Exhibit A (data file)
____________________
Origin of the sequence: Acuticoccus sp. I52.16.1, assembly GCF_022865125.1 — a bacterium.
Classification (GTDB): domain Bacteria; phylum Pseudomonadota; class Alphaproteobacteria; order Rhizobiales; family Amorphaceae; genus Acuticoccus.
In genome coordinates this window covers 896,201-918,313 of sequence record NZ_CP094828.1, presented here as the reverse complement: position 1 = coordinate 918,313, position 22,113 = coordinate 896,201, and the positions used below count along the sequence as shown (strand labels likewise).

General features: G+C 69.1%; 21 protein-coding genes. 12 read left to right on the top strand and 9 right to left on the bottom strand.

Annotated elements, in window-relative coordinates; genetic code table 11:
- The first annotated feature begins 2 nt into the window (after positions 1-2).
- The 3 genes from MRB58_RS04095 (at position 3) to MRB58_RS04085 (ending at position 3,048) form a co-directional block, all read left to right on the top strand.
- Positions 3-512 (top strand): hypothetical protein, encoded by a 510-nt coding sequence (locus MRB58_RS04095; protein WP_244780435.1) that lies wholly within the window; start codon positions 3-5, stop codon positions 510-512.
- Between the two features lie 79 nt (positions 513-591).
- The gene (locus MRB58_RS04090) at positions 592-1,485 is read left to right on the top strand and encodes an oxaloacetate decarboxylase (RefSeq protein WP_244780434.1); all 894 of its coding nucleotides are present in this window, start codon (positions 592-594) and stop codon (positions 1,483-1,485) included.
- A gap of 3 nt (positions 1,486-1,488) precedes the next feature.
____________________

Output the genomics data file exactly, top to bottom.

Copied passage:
Origin of the sequence: Acuticoccus sp. I52.16.1, assembly GCF_022865125.1 — a bacterium.
Classification (GTDB): domain Bacteria; phylum Pseudomonadota; class Alphaproteobacteria; order Rhizobiales; family Amorphaceae; genus Acuticoccus.
In genome coordinates this window covers 896,201-918,313 of sequence record NZ_CP094828.1, presented here as the reverse complement: position 1 = coordinate 918,313, position 22,113 = coordinate 896,201, and the positions used below count along the sequence as shown (strand labels likewise).

General features: G+C 69.1%; 21 protein-coding genes. 12 read left to right on the top strand and 9 right to left on the bottom strand.

Annotated elements, in window-relative coordinates; genetic code table 11:
- The first annotated feature begins 2 nt into the window (after positions 1-2).
- The 3 genes from MRB58_RS04095 (at position 3) to MRB58_RS04085 (ending at position 3,048) form a co-directional block, all read left to right on the top strand.
- Positions 3-512 (top strand): hypothetical protein, encoded by a 510-nt coding sequence (locus MRB58_RS04095; protein WP_244780435.1) that lies wholly within the window; start codon positions 3-5, stop codon positions 510-512.
- Between the two features lie 79 nt (positions 513-591).
- The gene (locus MRB58_RS04090) at positions 592-1,485 is read left to right on the top strand and encodes an oxaloacetate decarboxylase (RefSeq protein WP_244780434.1); all 894 of its coding nucleotides are present in this window, start codon (positions 592-594) and stop codon (positions 1,483-1,485) included.
- A gap of 3 nt (positions 1,486-1,488) precedes the next feature.